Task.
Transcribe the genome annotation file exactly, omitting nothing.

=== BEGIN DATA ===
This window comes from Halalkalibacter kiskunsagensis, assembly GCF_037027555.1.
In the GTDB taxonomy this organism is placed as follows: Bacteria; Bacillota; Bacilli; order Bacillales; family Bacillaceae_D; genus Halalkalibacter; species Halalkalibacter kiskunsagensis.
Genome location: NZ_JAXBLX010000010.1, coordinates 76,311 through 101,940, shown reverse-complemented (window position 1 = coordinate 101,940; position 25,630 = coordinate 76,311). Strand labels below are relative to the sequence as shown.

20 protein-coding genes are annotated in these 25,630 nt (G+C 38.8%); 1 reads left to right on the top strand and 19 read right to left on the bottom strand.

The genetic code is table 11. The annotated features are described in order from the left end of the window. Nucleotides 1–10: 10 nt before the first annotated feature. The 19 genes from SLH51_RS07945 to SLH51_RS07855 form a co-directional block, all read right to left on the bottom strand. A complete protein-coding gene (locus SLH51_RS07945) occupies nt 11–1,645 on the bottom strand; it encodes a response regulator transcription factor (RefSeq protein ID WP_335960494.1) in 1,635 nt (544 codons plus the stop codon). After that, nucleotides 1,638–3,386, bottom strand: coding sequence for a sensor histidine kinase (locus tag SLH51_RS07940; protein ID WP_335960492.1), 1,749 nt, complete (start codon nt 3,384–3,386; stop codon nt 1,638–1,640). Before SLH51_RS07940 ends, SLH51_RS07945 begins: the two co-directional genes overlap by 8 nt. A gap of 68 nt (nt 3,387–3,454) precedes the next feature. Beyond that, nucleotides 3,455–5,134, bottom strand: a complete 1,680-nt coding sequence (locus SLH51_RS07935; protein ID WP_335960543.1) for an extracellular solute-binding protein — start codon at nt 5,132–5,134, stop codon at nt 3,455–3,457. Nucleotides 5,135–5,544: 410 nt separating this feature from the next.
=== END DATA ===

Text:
This window comes from Halalkalibacter kiskunsagensis, assembly GCF_037027555.1.
In the GTDB taxonomy this organism is placed as follows: Bacteria; Bacillota; Bacilli; order Bacillales; family Bacillaceae_D; genus Halalkalibacter; species Halalkalibacter kiskunsagensis.
Genome location: NZ_JAXBLX010000010.1, coordinates 76,311 through 101,940, shown reverse-complemented (window position 1 = coordinate 101,940; position 25,630 = coordinate 76,311). Strand labels below are relative to the sequence as shown.

20 protein-coding genes are annotated in these 25,630 nt (G+C 38.8%); 1 reads left to right on the top strand and 19 read right to left on the bottom strand.

The genetic code is table 11. The annotated features are described in order from the left end of the window. Nucleotides 1–10: 10 nt before the first annotated feature. The 19 genes from SLH51_RS07945 to SLH51_RS07855 form a co-directional block, all read right to left on the bottom strand. A complete protein-coding gene (locus SLH51_RS07945) occupies nt 11–1,645 on the bottom strand; it encodes a response regulator transcription factor (RefSeq protein ID WP_335960494.1) in 1,635 nt (544 codons plus the stop codon). After that, nucleotides 1,638–3,386, bottom strand: coding sequence for a sensor histidine kinase (locus tag SLH51_RS07940; protein ID WP_335960492.1), 1,749 nt, complete (start codon nt 3,384–3,386; stop codon nt 1,638–1,640). Before SLH51_RS07940 ends, SLH51_RS07945 begins: the two co-directional genes overlap by 8 nt. A gap of 68 nt (nt 3,387–3,454) precedes the next feature. Beyond that, nucleotides 3,455–5,134, bottom strand: a complete 1,680-nt coding sequence (locus SLH51_RS07935; protein ID WP_335960543.1) for an extracellular solute-binding protein — start codon at nt 5,132–5,134, stop codon at nt 3,455–3,457. Nucleotides 5,135–5,544: 410 nt separating this feature from the next.